I settled on something in between. I drove home, crying on and off along the way. I changed my clothes and washed my face, browsed the internet a little bit to calm myself down. And then I went to my favorite local burrito place and got my usual shrimp burrito, which is only just slightly too much food for me. I still felt emotionally wrecked, but not as emotionally wrecked as I knew I would’ve been if I’d just stayed home and dwelled on my thoughts.

After dinner, I had a really specific craving for rice pudding, so I went to the nearest grocery store, feeling every feeling from Sabrina Benaim’s poem “The Loneliest Sweet Potato” as I wandered the aisles.

 

The trouble with rice pudding is that only one brand really makes it, and they only sell it in a giant tub, or in packets of 6 pudding cups, which really is more rice pudding than I ever want during my weird, occasional rice pudding craving times. Basically after I eat a little, then I’m good, and then I’m left with way too much extra. But then I spotted it.

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Single serving rice pudding. It wasn’t great, to be honest. The grains were bigger and harder than I would’ve liked. But it was good enough for what I needed in that moment.

I don’t really have a good moral or anything to wrap this up with. Just…please think before you speak. Don’t ask people weird questions that aren’t any of your business. That’s all.

–Krys

Five Things I Like About Myself

Still feeling in bit of a mental health slump, so let’s do some self-affirmation!

1. I can’t bake from scratch, but I am a wizard of box mixes, and I am always willing to make one for you, whether it’s to celebrate something or whether you’re sad and need some cheering up. I know, I know, it doesn’t sound that impressive, but believe me, I’ve seen some box baking go very wrong in my time, but mine almost always come out great! Pictured are some Funfetti cupcakes I made for a friend’s birthday a couple years ago, after he asked, “Krystal, can you bake something super gay for my birthday?” My decorating skills could admittedly use some work, but the tastes of the cakes was much appreciated.

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2. I’m not afraid to go on adventures by myself. Some people don’t like to go to the movies alone, or go to restaurants alone, or go on trips alone. I used to feel awkward about those things too, but I’ve worked myself up to being comfortable on my own. In fact, sometimes I even prefer to do things alone, because then I don’t have to worry about anyone else’s wants or needs and don’t have to worry about them being inconvenienced by mine. Because being annoying is a thing that I do worry about (hopefully I’ll learn not to someday). 20161004_121211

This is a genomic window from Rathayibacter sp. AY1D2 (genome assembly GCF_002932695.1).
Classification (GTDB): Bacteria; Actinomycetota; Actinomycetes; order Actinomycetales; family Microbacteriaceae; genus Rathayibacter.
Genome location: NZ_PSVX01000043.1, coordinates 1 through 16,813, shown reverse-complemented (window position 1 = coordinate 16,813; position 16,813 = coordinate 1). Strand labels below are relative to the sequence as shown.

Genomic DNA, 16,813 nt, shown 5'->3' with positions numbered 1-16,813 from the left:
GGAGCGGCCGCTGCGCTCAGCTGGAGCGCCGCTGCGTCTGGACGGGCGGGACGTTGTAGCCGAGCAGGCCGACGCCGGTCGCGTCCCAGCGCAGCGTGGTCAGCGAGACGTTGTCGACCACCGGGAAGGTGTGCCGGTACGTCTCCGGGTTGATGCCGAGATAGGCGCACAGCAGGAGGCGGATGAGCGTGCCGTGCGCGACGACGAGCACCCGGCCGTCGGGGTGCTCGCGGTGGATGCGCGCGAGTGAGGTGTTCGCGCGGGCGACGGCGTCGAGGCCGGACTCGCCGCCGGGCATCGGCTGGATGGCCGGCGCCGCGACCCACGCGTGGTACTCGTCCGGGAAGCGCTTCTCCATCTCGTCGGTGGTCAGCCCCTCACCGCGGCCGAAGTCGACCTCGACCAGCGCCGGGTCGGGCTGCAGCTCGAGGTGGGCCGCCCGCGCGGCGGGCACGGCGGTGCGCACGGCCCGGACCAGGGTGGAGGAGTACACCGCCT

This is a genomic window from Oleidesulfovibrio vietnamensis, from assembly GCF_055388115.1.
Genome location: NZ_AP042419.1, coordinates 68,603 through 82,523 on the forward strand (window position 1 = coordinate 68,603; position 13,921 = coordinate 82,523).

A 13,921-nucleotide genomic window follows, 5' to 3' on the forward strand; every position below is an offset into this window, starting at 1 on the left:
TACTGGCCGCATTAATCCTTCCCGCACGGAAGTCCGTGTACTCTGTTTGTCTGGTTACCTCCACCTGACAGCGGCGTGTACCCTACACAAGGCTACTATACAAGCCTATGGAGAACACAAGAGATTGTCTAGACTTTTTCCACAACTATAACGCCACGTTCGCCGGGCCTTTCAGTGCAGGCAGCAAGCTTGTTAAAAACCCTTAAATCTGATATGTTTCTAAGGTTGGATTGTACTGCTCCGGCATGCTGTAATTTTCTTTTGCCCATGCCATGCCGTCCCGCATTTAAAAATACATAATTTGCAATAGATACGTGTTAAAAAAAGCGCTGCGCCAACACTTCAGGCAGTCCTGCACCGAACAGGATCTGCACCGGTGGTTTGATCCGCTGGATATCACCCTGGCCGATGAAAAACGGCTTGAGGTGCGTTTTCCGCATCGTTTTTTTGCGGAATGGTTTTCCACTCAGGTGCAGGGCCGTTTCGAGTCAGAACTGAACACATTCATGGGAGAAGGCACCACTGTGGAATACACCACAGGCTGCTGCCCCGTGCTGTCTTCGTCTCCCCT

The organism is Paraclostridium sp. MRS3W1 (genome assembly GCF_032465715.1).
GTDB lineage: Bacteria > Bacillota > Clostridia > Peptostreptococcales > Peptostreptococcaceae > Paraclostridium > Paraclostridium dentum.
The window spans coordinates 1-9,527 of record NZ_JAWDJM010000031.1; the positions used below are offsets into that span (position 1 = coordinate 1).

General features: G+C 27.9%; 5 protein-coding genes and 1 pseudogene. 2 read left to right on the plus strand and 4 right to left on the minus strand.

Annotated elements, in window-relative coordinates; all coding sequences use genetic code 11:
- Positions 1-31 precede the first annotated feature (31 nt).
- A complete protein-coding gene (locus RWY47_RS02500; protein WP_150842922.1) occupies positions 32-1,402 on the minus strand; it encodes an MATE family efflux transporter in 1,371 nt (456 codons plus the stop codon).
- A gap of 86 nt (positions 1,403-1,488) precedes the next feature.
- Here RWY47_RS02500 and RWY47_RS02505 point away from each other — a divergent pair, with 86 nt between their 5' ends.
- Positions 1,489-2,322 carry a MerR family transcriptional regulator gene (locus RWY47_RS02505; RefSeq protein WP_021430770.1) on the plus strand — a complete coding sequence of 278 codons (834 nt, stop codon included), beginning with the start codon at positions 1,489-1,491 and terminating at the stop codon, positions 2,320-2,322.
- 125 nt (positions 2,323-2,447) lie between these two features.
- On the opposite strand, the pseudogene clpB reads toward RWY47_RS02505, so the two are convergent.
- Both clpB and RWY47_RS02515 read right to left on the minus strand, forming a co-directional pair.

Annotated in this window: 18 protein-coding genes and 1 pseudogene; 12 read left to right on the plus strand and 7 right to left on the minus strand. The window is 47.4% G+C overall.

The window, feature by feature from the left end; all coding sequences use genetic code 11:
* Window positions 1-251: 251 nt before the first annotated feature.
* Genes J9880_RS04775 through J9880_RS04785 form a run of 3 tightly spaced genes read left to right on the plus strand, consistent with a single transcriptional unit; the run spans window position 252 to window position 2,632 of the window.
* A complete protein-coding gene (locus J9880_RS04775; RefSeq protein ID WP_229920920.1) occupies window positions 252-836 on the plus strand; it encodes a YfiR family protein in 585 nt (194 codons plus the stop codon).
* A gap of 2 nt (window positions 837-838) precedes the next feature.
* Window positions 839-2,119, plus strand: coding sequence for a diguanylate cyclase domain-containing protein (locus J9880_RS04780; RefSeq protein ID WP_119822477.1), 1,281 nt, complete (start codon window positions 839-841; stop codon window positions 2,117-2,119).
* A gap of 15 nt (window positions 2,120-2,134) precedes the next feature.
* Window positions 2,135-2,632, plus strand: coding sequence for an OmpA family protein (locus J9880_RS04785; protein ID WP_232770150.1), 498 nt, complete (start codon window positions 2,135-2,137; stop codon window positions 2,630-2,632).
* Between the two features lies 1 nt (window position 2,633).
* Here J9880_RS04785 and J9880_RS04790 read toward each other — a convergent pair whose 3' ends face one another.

(Me with my Cossack cousin one an impromptu solo trip to the Museum of Natural History in NYC. Yes, I do have one tiny sliver of Russian blood in me.)

3. I have a great sense of humor. Or at least I think so. My brothers are super fond of quoting at me that Futurama line, “Your jokes are bad and you should feel bad!” But I laugh at my dumb jokes and humorous observations, and some other people do too, so there. 20160924_235227

(A old photo from a family trip in which me and my younger brother are pretending to be afraid of a stationary helicopter. This pose was my idea, as he was just a young innocent child at the time of this trip.)

4. I have a great capacity to give love and support. Even when I feel like garbage and dislike myself, I can still see the bright spots in other people. Even though I don’t always know what advice to give, you can still vent to me if you’re having a hard time. Once I decide to care about you, I’m your homedog until you give me a very good reason not to be, even if I’m crappy about keeping in touch with people who are far away. This point has kind of turned into several points, but they’re kind of all under the same general umbrella, so whatever.

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(My best friend’s two cats, who I love very much, and are my honorary stepsons.)

5. I’m freaking cute. It might be vain to say that, but honestly, I don’t give a damn. I didn’t always feel this way; I definitely had a pretty awkward puberty, same as anyone, and didn’t really learn to like myself and “feel myself” as the kids say, until I’d nearly graduated from college. And I do have days where I look in the mirror and go, “ugh.” But those are getting fewer and farther between, especially since I’ve finally settled on how I like to dress myself and what kinds of clothes I think are flattering for my figure.

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(First Krystmas [get it?] vs. one of my most recent DSLR selfies. Cute af since 1991.)

What’s something that you like about yourself?

Much love,

Krys